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Morvah


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Granite moor 6 miles NW of Penzance on the north-western slope of the furthest promontory of Land's End, Cornwall, containing distinctive megaliths, which was formerly the site of a Lughnasa-like August festival. Morvah's most distinctive feature is the doughnut-shaped Men-an-tol [Corn., holed stone], which originally formed the entrance to a chambered tomb and which acquired a reputation for healing powers in oral tradition. In the 19th century three acres of the moor were set aside for the Morvah Fair on 1 August, a time for horse-racing, merrymaking, courtship games, and storytelling, featuring the hero Jack the Tinkard. The Morvah legend begins when Tom, a local giant, uses an axle-beam and cartwheel to overcome an evil giant whose uprooted tree cannot save him in combat. Tom moves into the evil giant's castle, assumes his great wealth, marries, and has a family. Soon Tom is joined by yet another giant, Jack the Tinkard, who is initially hostile but eventually becomes an ally. Like the Irish hero Lug Lámfhota, Jack is the master of many skills, which encourages Tom to allow him his daughter's hand. To make a home for his bride, Jack kills the giant of Morvah by taking the cover off an old mineshaft and letting his opponent fall into it. Jack's wedding and the union of Jack and Tom's families takes place on 1 August.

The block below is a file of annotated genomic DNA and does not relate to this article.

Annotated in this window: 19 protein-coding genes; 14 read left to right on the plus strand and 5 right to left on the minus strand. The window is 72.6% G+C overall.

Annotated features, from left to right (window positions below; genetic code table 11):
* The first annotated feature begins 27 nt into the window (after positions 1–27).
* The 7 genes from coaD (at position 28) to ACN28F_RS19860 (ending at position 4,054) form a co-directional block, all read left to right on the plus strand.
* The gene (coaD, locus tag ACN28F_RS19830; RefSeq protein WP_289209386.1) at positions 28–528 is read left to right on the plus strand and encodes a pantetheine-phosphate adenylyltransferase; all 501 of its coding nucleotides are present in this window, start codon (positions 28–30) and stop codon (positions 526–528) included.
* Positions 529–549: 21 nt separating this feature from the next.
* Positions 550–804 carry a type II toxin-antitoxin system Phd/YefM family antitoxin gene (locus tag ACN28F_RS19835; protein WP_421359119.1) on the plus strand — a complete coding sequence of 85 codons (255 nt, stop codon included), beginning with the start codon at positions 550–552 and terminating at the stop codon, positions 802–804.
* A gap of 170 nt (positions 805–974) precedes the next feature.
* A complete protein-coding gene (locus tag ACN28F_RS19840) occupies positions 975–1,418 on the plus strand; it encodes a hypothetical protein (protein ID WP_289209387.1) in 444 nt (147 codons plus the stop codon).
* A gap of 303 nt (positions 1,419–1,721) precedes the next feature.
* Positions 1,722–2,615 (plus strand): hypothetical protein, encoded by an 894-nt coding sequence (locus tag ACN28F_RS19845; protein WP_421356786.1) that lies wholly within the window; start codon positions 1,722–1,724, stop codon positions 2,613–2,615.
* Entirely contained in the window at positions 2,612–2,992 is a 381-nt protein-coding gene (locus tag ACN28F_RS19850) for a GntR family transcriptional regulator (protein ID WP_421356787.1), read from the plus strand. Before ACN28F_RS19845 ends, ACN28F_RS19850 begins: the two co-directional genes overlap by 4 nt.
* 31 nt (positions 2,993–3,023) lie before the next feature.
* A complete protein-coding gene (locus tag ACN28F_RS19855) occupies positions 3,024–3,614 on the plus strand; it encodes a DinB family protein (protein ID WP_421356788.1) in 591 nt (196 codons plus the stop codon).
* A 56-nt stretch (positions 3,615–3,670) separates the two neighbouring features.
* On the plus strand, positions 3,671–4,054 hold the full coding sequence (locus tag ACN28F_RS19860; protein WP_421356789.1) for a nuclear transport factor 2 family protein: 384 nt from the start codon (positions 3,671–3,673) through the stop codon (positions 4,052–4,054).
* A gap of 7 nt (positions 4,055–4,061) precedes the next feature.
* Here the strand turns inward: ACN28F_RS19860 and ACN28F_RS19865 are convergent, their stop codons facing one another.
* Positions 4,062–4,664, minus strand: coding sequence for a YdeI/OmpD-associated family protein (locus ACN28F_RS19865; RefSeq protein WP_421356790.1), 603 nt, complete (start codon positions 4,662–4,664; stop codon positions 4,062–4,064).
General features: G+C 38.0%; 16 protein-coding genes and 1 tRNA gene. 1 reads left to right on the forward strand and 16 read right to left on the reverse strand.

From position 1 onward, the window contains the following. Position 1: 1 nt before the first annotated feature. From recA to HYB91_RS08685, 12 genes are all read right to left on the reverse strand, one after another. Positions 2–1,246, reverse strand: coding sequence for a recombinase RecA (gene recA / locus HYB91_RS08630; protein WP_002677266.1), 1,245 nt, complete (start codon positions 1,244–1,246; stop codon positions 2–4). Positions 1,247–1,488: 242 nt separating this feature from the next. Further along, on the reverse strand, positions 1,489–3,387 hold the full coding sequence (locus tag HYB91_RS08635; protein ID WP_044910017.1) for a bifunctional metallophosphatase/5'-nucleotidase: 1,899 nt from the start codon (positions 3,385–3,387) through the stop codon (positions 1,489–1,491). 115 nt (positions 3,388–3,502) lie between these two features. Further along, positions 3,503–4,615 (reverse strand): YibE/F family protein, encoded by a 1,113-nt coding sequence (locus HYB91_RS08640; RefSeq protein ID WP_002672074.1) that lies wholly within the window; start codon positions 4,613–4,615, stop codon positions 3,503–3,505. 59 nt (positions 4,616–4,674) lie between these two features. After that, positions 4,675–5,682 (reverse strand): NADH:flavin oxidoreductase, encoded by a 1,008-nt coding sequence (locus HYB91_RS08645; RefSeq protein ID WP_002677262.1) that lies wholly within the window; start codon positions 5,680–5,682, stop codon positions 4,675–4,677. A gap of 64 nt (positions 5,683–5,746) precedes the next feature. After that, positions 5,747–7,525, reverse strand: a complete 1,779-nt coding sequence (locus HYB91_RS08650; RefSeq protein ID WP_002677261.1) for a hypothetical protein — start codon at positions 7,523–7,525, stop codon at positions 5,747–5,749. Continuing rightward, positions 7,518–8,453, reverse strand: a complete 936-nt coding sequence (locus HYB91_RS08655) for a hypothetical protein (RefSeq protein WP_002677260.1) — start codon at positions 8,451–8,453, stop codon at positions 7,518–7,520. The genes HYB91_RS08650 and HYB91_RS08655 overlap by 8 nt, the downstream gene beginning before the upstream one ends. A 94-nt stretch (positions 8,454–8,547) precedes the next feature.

Subjects: Religion.


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